Orange Irish crochet motifs
and Luna came along and met some of the teddies who first travelled with me.

Teddy and Big Bear told her about all our trips when I was really little.

Then, when they’d given her their seal of approval, she met the rest of the home gang:
Teddies Galore!
Clockwise from left, these are Scottie Terry, Monkey, Dog, Big Bear, Luna, Teddy, Don and Puppy. (No, I wasn’t very creative in my naming practices when I was very little. Scottie Terry, Don (from Oxford) and obviously Luna are more recent friends.)

Luna even got a horseback ride. (Once upon a time, my mother knitted the saddle blanket.)
Luna on horseback

Have I mentioned before that my mother is still wonderful, even though she doesn’t knit for my toys anymore? She is:
Opal sock yarn, plus oiled flint stone
I’ve been wanting to play with some self-striping sock yarn (I hadn’t even told her so) and she’s got me three balls, which should be plenty to experiment with. She also got me this beautiful oiled flint stone, which feels great in the hands.

Future Travels

Monday, 21 July 2008

Luna the Moon Bear (teddy)
So I told you I’ve signed up for Travelling Teddy number 2, where one teddy is visiting 15 of us around the world. That teddy is already at his first host, and I’m looking forward to greeting him in a few weeks.

I’ve also now signed up for round 7, which is a group round, where ten of us around Europe are due to each send our teddy representative around the group and around the continent. I’m thinking Luna, here, will be the one to go. I’m about halfway through making her rucksack (how does one travel without a rucksack?); I’ve made the back itself, but still have the button and straps to fit and make.

The actual travelling this round may not begin until September, because of participants being abroad themselves in August. There are still spaces in the round, so go sign up!
Luna the Moon bear (teddy) and her crocheted bag
I hadn’t thought of the fact that an ecru bag won’t photograph well against a black bear, which is why you’re getting two photos. Unfortunately I don’t get the opportunity to take my pics in natural daylight all that often, which would help.

So far Luna’s not due to go to Scotland, so far as I know (although she’d love to) but I should go again someday, and in the meantime I’m reading up.

213. Step-Up Geography: Scotland by Alan Rodgers and Angella Streluk

This covers the physical geography of the country, both internally and in relation to the rest of the British Isles, and then the social and political impact that physical state had and has, as well as the modern impact of history.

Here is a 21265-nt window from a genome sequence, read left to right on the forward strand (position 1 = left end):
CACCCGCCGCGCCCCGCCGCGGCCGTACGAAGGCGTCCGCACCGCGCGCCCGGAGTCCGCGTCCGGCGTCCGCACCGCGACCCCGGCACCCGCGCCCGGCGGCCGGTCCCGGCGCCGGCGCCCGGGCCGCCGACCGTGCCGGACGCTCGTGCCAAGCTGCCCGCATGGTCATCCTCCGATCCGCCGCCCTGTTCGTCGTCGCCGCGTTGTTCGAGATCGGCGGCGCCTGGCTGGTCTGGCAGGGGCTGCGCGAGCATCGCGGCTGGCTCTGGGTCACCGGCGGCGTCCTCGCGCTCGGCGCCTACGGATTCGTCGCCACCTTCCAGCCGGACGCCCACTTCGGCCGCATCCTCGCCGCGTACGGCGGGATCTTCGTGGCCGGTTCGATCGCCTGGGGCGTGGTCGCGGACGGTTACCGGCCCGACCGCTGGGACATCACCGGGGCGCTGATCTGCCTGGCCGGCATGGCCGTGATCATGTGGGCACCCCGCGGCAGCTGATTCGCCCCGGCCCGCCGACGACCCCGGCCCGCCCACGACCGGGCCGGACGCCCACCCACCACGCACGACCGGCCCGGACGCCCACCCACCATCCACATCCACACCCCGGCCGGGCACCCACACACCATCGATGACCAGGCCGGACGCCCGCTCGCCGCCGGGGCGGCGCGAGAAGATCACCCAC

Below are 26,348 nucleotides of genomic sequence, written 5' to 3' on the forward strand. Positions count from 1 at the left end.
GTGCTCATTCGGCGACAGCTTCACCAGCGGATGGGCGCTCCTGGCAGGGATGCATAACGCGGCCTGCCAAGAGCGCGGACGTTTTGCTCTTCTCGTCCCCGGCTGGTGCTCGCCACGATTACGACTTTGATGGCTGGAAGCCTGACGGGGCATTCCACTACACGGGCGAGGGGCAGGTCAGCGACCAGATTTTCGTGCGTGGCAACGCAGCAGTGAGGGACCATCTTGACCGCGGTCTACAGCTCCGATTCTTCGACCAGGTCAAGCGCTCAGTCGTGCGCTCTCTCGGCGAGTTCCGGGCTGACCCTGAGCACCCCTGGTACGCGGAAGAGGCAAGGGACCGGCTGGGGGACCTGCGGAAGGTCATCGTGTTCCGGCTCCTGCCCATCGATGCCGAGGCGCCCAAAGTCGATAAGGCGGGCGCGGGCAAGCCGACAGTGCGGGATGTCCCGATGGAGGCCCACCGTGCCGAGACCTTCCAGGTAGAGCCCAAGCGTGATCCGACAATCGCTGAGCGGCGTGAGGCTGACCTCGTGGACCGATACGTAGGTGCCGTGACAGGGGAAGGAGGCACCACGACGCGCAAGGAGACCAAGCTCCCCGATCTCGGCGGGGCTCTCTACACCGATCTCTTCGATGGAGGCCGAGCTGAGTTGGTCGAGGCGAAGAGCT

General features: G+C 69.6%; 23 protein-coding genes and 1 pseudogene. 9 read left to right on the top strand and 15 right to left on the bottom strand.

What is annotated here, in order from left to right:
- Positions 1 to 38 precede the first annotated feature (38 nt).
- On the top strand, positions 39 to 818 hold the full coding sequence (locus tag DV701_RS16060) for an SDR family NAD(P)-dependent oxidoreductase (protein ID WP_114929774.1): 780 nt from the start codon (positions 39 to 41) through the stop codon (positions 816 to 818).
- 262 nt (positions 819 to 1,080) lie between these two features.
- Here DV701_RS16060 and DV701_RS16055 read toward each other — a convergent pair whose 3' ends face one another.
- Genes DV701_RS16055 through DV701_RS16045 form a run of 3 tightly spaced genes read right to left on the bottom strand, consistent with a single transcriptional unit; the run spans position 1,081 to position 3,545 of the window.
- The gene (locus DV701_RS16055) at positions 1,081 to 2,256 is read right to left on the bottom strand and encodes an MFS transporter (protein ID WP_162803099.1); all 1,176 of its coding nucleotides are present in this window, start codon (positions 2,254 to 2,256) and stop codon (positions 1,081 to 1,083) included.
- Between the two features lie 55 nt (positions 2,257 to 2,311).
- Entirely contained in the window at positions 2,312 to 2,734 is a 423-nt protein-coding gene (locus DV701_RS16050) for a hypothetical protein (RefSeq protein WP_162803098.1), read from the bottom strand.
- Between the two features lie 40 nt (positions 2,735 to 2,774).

214. Step-Up History: Famous Scots by Rhona Dick

The book isn’t bad, but I don’t like it so much as the rest of the series. Many of the featured Scots seem rather arbitrarily chosen, and I either wanted more information or rather less on each. That’s just my opinion, of course.

215. Step-Up History: Robert Bruce by Rhona Dick

I’m a novel reader at heart, and must admit that the thing that struck the greatest chord for me in this book was the context and explanation of the Declaration of Arbroath, as quoted by Jamie Fraser in A Breath of Snow and Ashes by Diana Gabaldon. I did once upon a time mention Bruce in a project I did for school, but only in the context of a family story, and had to be corrected (before the project was in) as to his first name being Robert. Having this book then might have spared me some blushes! Better late than never, I suppose…

Playing with February’s stitches

Thursday, 10 January 2008

I have a feeling this project might just use all 2829 of them, being in such a fine string. I was trying to keep it rectangular, as I’m expecting to give this away as a table mat, but I amn’t convinced that rectangularity is really going to happen. I’m up to February 15th already, which is a lot of fun. There’s a lot of textured/3D stuff in this one cloth. (The types of stitches do seem to get bunched in this book.)

Like all the strings I’ve used for crocheting, this is horrendously overtwisted, and although I spent ages on untwisting it when balling up from the skein it came in, I still have to stop every few stitches to let the project spin about a bit.

That was kind of fun on the bus this morning, as at least one girl couldn’t keep her eyes off it hanging twisting in the aisle. She was talking to her friend, but hardly looking up at all, so far as I could see. I stopped after a bit, anyway, once I got a window seat I could sleep against.

My pink squiggle scarf may not be the warmest ever, but it’s the best portable pillow I’ve come across. A cloth bagged WIP can also be good, or potentially even more comfortable, but nothing beats the hanging bit of this scarf for joint portability/convenience and comfort. It completely stops the joggling of the window. (Bumps in the road will still bounce, unfortunately.)